Protecting Your Online Reputation: Business Edition

If business is online, it has an online reputation. Even if you haven’t put your business online, it has an online reputation. The fact is, other people check online sources for your business’s information, hours, reviews, and more. So here’s how to proactively manage your businesses reputation.

Correct & Unify Information

Once per quarter, review all the information about your business online and make sure it’s correct. Obviously, this includes the information you already post online and manage, like your businesses Facebook page. But less obviously, it includes third party sources of information like your business’s’ Google listing and Yelp page. Is the address right? Are the hours correct? Do all these sources give your contact information? Is it the right contact information?

Third parties post incorrect business information all the time. Misinformation is dangerous and it’s important to take steps to make sure everything is correct. For example, a restaurant in Washington DC went out of business partially because of incorrect information on Google that the restaurant wasn’t proactive about correcting. Don’t let that be you.

You Need a Website

If you don’t have a website, it’s long past time to get one. Even if it’s simple, there needs to be a place online where you customers can find you, learn some basic information, and get your contact information. In a pinch, a Facebook page will do.

Respond to Criticism (When It’s Right)

You may be confronted with a customer who is not happy. Maybe they were treated rudely by staff. Or what they bought from you hasn’t worked properly. Or your service came up short. Whatever happened, now it’s in writing and the whole world can see it.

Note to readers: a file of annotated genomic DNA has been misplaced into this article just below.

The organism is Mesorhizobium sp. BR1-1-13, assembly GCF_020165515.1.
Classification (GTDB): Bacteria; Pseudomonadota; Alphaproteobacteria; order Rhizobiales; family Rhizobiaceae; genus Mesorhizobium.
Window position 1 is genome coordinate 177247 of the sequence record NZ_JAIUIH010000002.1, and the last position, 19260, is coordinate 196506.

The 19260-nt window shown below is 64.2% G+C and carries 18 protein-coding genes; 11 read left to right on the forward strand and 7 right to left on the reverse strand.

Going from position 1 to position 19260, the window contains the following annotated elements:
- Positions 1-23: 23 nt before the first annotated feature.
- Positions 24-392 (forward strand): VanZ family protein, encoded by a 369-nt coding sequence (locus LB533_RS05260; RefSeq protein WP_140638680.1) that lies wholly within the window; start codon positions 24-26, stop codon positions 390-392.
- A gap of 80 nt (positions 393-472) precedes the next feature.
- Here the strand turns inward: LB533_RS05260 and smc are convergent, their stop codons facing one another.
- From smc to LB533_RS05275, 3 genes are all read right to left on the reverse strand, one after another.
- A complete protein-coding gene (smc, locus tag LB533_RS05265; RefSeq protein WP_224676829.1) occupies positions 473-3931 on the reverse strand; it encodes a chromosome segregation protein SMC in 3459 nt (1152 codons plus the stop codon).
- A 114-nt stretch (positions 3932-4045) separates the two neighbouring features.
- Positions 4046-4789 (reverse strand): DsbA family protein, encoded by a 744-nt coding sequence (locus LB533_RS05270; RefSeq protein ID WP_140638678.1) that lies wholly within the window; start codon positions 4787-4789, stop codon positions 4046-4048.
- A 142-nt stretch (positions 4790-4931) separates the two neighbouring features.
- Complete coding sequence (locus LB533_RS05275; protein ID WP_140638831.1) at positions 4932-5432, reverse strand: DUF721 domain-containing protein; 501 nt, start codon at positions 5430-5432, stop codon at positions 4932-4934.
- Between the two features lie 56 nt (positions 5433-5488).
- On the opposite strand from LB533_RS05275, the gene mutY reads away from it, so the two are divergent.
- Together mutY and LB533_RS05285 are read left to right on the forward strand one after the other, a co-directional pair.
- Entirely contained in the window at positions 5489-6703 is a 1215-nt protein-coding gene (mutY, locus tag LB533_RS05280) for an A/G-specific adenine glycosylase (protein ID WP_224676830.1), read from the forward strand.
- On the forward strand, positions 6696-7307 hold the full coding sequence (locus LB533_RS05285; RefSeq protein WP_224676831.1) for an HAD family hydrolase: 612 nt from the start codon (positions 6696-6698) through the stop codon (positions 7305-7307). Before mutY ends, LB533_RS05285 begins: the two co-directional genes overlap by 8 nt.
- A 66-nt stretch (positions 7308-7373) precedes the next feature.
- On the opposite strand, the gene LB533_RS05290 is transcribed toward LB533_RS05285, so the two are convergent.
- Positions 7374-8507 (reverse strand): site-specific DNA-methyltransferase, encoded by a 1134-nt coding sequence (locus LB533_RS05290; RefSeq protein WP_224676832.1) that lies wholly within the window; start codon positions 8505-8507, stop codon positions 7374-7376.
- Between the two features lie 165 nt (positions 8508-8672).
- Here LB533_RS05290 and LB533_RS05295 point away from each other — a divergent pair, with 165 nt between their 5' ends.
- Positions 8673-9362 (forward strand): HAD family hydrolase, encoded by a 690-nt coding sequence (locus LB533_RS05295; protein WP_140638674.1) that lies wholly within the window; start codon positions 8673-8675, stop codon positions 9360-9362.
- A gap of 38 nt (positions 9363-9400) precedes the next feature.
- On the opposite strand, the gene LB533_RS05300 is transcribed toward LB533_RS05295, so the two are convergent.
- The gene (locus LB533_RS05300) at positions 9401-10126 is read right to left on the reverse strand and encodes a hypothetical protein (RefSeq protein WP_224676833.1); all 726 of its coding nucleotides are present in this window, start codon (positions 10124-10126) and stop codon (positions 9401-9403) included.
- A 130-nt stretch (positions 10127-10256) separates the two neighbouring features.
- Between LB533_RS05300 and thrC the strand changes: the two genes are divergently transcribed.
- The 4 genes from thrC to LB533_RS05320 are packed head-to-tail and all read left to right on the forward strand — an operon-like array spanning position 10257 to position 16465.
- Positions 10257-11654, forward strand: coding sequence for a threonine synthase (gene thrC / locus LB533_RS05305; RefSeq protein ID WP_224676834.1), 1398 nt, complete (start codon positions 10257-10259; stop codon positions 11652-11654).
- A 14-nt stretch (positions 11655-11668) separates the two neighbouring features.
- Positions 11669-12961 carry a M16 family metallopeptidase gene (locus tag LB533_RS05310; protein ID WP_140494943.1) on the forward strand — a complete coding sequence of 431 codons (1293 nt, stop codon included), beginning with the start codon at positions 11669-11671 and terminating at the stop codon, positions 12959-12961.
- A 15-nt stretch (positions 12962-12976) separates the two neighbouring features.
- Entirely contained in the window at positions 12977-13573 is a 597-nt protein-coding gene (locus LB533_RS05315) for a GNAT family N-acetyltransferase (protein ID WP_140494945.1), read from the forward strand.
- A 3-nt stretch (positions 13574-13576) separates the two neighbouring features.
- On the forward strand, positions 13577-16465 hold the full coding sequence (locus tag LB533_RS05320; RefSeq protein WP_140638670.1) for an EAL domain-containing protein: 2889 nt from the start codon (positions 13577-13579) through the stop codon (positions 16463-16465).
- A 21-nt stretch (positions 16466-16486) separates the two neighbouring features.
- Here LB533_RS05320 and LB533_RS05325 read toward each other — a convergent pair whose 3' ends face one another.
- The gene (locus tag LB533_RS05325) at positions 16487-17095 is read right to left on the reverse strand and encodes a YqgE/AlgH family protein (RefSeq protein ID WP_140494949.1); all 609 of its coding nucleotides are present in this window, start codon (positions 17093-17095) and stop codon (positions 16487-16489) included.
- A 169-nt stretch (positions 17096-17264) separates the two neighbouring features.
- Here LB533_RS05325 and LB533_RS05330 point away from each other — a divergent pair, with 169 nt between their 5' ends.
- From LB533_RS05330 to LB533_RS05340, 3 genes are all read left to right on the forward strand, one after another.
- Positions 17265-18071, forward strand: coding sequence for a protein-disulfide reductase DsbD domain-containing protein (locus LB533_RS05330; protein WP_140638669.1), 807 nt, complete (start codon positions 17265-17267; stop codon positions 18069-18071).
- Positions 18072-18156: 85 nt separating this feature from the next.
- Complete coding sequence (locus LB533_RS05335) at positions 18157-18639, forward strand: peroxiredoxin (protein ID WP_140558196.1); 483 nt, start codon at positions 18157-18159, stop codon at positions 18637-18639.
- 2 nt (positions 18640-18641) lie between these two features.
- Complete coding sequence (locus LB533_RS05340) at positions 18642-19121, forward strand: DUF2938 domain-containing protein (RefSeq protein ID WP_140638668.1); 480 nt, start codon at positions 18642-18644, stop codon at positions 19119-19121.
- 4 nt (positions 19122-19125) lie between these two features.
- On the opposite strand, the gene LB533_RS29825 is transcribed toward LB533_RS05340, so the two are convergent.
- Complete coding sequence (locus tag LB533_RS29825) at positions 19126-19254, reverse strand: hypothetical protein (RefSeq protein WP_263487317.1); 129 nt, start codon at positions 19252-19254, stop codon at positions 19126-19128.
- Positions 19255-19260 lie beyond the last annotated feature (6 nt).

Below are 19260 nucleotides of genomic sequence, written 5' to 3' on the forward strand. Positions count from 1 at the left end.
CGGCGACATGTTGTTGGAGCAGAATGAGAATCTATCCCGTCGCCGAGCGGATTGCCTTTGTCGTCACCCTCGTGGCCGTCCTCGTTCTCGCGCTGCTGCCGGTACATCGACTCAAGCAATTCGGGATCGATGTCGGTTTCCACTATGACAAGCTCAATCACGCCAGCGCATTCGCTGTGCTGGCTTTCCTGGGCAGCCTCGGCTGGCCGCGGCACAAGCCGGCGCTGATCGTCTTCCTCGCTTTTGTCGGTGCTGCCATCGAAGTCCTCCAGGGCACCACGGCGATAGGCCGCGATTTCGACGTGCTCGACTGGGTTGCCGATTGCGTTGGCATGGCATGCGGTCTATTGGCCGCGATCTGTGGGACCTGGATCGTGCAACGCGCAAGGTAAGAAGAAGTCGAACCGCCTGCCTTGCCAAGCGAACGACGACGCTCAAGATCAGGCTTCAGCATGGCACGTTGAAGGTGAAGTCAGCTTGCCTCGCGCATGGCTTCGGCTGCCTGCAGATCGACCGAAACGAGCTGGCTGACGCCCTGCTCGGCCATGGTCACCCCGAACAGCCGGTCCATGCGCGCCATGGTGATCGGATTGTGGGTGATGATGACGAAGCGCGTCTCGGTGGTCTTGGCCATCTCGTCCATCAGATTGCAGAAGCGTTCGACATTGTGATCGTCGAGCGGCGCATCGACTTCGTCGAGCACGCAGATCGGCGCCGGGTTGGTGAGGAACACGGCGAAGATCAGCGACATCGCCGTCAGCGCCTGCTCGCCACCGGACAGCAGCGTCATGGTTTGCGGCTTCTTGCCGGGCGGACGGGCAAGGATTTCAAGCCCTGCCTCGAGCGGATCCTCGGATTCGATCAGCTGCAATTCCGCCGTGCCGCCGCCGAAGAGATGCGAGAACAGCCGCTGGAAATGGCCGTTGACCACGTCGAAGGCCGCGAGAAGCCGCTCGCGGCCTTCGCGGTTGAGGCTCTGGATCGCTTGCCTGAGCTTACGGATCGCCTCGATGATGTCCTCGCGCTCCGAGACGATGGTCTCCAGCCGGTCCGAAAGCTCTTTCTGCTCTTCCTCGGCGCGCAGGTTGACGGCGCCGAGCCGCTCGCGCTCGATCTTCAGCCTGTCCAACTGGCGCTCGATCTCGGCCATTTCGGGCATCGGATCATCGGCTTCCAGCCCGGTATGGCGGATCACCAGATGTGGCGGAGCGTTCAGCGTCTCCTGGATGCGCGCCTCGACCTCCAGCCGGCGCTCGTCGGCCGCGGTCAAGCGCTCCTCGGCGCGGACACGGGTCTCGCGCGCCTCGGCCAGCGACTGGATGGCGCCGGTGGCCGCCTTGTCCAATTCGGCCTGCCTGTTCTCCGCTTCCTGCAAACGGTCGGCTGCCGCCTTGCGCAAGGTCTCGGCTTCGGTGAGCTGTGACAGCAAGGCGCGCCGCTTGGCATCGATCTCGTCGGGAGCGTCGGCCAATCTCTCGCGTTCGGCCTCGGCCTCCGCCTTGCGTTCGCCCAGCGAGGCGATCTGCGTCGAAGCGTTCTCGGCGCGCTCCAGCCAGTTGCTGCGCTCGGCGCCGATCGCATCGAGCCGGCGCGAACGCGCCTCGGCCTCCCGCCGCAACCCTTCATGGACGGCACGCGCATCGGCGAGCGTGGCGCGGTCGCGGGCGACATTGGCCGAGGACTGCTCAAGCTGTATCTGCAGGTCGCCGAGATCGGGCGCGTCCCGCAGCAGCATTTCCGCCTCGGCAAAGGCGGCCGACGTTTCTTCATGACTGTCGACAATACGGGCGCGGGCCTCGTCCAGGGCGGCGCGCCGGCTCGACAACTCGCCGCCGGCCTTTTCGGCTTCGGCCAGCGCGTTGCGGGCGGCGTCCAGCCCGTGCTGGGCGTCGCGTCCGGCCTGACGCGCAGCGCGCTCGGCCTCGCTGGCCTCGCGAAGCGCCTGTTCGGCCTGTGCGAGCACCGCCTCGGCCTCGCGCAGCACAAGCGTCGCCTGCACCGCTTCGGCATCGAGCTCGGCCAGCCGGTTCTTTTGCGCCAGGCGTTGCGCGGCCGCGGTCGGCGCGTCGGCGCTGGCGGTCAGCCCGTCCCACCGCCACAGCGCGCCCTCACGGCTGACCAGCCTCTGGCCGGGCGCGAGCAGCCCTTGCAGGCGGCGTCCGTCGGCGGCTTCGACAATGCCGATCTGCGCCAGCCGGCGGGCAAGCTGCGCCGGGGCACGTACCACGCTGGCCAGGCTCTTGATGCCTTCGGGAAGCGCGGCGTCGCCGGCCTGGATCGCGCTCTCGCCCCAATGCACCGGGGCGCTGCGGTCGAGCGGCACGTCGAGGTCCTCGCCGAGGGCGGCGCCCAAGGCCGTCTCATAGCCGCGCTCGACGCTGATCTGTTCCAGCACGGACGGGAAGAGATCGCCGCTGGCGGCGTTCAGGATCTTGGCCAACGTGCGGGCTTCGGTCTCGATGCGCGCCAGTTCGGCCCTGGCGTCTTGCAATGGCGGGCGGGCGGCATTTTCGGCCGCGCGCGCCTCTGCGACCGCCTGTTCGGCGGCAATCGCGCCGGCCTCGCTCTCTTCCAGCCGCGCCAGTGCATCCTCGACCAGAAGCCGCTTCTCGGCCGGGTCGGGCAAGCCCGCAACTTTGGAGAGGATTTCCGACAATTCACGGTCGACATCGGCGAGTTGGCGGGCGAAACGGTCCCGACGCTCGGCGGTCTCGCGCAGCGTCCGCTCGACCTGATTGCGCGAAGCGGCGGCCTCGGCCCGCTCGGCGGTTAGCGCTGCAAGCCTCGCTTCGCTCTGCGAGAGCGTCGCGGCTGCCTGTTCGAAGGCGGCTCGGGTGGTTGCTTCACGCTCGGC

When this happens, you need to respond. Apologise for what happened. Be direct. Don’t invalidate them. For example, say “I’m sorry our staff was rude to you.” Don’t say, “I’m sorry you felt our staff was rude.” After the apology, offer to make things right and invite them to follow up with you on a more private channel. You’re trying to make your customer happy, but you’re also showing the world that when your business comes up short you try to make it right.

Respond to Criticism (When It’s Wrong)

You may also be confronted with a customer who is not happy and dishonest, disingenuous, or nuts. It’s still necessary to respond.

If you have no evidence that your angry customer is being dishonest (or is otherwise wrong), it’s best to leave a terse apology and an offer to communicate further in a private context. You probably won’t mollify this kind of angry customer, but others reading the exchange will see that you tried and that you remained professional, which is the most important thing.

If you do have evidence that your customer or critic is being dishonest (or is otherwise wrong), you may consider confronting them. For example, here’s Starbucks shutting down a New York talk radio host’s attempt to score cheap political points. This is a risky manoeuvre, though. Third parties reading this exchange are weighing you both to see who is more credible. It may be a good idea to run your response past an impartial third party. After all, we often think we’re more clever than we really are.

If your customer is clearly rude or otherwise terrible, consider inviting them to never return. For example, here’s a case where a customer left a lengthy negative review of a coffee shop that wouldn’t let her hold a conference call on their premises. The owner’s terse response tells other readers that this is the kind of coffee shop that won’t tolerate someone ruining the coffee shop experience for others.

Give It a Day

When responding to criticism, don’t post when angry. After you’ve written your response, give it a day and re-read after your temper has cooled.

Consider Hiring Online Reputation Management

Maybe the worst has happened and your business gets wrapped up on a lawsuit, becomes the scene of a crime, or is being constantly attacked by someone with a grudge. Your Google results start to look grim. Fortunately, you can hire reputation management firms who will help you sink the negative news and promote more positive stories about your business.